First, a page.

The 15th anniversary of The Witcher series’ video game debut is upon us! The adaptation of Andrzej Sapkowski’s book series was first released in-game format on the PC/Mac in 2007, which was followed up by a sequel in 2011, before the critically acclaimed The Witcher 3 was released in 2017 across most gaming platforms, and, owing to the popularity of all things Witcher, the third installment was localized into 15 different languages – including Arabic, Chinese, Japanese and Russian!
This diverse array of languages and cultures and the fact this was a HUGE game with mountains’ worth of lore point towards a monstrous, ‘Leshy-sized’ localization project dripping with huge amounts of detail. And as you can probably imagine, it took Geralt-like strength and resourcefulness to counter the obstacles that emerged from the depths of the Forest of Localization – of which my favorites will be discussed in this blog.
In localization, things like comedy, poetry, and riddles are always a challenge to translate because often a more literal version will lose something – like the humor, a play-on-words, or maybe even culture-specific allusions – so the linguist is tasked with finding a compromise, what they call ‘equivalence’. The riddle encountered in the “Beast of Toussaint” quest is a perfect example of this.
“I begin like a groan hollowed out with ease, then end like a mouse with a head of hard cheese”
What made this challenging was that the English version used spelling and phonetical clues to both lead and mislead gamers. For example, using the first clue, you need to “hollow out” the word “groan” to make “gr—n”. Simple enough, but then there is a potential dead end because if you were to “fill” the word with “ease”, you would just make “greasen”. The real answer lies in the phonetics: by filling “gr—n” with two “e’s” you make “green” – which is the first word we need.
For our second part of the riddle, we need to “end like a mouse” to make “ouse” – and then add “h” (the “head” from hard cheese), which would give us “house” – or “Green house” when they are combined. Easy, right? Definitely not! And it’s even more challenging to somehow transplant this riddle into other languages – or even to a culture where cheese and mice are not so prominent. Any form of literal translation would cut down the spelling and phonetical derivatives of the clues.
“With water flowsing and a day gone by, a dish, a rabbit’s head, and a golem’s rear sit atop the earth.”
The above is how the riddle was translated into Japanese. As you can see, it completely removed any literal connection to the English version, as the Japanese localization team instead tried to replicate the intent of the riddle: to aid and mislead readers at the same time.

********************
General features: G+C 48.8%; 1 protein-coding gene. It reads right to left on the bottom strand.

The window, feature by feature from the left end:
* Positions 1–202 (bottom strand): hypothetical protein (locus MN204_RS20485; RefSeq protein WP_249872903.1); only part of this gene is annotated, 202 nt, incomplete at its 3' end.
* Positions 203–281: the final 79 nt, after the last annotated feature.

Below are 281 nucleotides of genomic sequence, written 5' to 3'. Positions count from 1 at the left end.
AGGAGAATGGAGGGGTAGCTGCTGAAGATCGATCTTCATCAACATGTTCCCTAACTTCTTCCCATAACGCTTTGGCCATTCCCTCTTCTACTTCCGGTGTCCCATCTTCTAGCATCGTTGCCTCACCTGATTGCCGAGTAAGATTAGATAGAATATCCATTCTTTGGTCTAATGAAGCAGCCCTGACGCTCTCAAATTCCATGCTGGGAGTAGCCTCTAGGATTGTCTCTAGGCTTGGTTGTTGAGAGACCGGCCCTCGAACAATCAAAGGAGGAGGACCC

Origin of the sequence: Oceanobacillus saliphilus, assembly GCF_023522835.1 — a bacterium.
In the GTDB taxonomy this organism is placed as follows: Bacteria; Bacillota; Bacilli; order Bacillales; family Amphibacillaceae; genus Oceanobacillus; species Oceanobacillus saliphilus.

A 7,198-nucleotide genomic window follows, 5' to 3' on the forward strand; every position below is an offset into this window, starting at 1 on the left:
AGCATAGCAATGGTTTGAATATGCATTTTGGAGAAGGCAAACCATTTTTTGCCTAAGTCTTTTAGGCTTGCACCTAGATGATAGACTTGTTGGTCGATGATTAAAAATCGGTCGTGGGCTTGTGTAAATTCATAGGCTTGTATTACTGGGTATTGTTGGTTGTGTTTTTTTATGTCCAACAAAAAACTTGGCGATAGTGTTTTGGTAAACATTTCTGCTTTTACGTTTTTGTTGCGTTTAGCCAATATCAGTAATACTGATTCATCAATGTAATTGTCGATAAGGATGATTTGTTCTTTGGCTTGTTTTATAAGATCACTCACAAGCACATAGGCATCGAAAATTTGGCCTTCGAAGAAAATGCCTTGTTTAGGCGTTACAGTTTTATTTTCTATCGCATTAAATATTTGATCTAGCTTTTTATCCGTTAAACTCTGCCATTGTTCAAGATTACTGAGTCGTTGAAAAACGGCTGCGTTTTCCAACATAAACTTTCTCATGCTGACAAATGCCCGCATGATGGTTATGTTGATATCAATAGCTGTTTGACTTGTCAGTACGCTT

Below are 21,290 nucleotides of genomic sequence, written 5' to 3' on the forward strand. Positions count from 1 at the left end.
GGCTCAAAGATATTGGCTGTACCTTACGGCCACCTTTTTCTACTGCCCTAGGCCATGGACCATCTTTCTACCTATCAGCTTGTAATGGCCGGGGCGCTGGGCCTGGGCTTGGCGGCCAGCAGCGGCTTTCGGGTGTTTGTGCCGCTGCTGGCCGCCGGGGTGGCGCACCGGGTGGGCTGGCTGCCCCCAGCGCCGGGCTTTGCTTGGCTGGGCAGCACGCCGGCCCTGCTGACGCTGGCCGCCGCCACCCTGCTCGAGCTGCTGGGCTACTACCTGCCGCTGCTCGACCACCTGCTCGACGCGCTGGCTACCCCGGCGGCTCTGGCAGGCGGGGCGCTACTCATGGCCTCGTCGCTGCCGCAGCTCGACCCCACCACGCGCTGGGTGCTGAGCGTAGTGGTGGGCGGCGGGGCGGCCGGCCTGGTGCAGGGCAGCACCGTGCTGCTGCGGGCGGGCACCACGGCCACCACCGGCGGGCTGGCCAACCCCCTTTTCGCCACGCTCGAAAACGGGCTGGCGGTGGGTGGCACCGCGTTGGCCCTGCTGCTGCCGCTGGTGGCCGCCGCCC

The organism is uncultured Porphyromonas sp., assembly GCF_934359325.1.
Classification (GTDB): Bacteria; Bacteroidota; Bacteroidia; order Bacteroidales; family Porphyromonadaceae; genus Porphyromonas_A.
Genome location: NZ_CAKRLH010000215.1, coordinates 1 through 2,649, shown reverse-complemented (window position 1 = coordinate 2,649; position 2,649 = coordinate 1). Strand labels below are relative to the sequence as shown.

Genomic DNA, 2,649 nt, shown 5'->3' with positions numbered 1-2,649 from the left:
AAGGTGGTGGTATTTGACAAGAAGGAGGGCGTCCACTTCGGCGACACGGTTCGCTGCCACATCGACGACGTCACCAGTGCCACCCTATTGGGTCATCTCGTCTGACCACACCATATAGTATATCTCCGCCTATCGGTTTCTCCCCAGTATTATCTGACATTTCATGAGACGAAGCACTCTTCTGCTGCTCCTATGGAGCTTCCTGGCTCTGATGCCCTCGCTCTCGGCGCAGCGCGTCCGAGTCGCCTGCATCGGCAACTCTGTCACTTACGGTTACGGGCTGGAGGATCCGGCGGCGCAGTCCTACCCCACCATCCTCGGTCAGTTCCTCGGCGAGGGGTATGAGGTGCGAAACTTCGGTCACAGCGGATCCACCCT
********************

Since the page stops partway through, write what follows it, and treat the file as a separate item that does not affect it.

The first part of the clue suggests gamers combine the following three Japanese symbols:
These symbols could then be combined to produce the following symbol: 温 (“warm”).
For the second part of the riddle, the rabbit’s head (ウ) and the golem’s rear (ム) sit atop the earth (土), which is combined to create one symbol: 室 (room) – or “green house” once温and室 are together. This form of ‘equivalence’ – where the team sacrificed the literal fidelity in favor of making the riddle function in the same way – is known as ‘translation loss’, entailing some form of compensation. The concept sounds quite negative, but, in reality, the result here is extremely creative and it’s just one example of how the game could appear ‘untranslated’ to a lot of gamers with a literal approach. To avoid misunderstandings, this creative adaptation of the content is now recognized as the transcreation service.
Remove the Nudity, but Not All the Nudity
Staying with the Japanese version, ‘sensitive content’ featured prominently in the Witcher series. Gore, sexual and religious content may as well have been the three Crones, stalking the CD Projekt RED team menacingly.
In fact, even just establishing localization teams at times proved challenging; half of the Arabic-speaking linguistics refused to work on the game. And many who did refused to translate certain religious content, for example, astronomy or names of gods. And it wasn’t just the localization team that suffered with recruitment issues: some parents of the Brazilian voice actors refused to let their children sing songs about the devil.
Consequently, CD Projekt RED had to change and sometimes even completely remove parts of the game’s source material to make it more acceptable. Nudity and prostitution for example didn’t feature in the Arabic version, and religious content was also moderated. This in localization is known as an ‘extra-linguistic’ problem – as the obstacle and solution stretch beyond mere linguistics. Curiously, when Japanese authorities were presented with the same censored version that the Arabic-speaking countries would receive, they insisted that the nudity be put back into the game. This is interesting because it shows how the localization team couldn’t just use a one-size-fits-all policy when censoring the game. Instead, they had to tailor each game because that which is deemed inappropriate in one culture, may not be in another.
So please “toss a coin to your localization team”, as the translation ghouls and monsters that emerged on the path to Localization Paradise were bountiful! This article briefly touched on voice acting – in parts two and three, we are going to cover the many accents and cultures featured in the regions of the Witcher series’ huge world!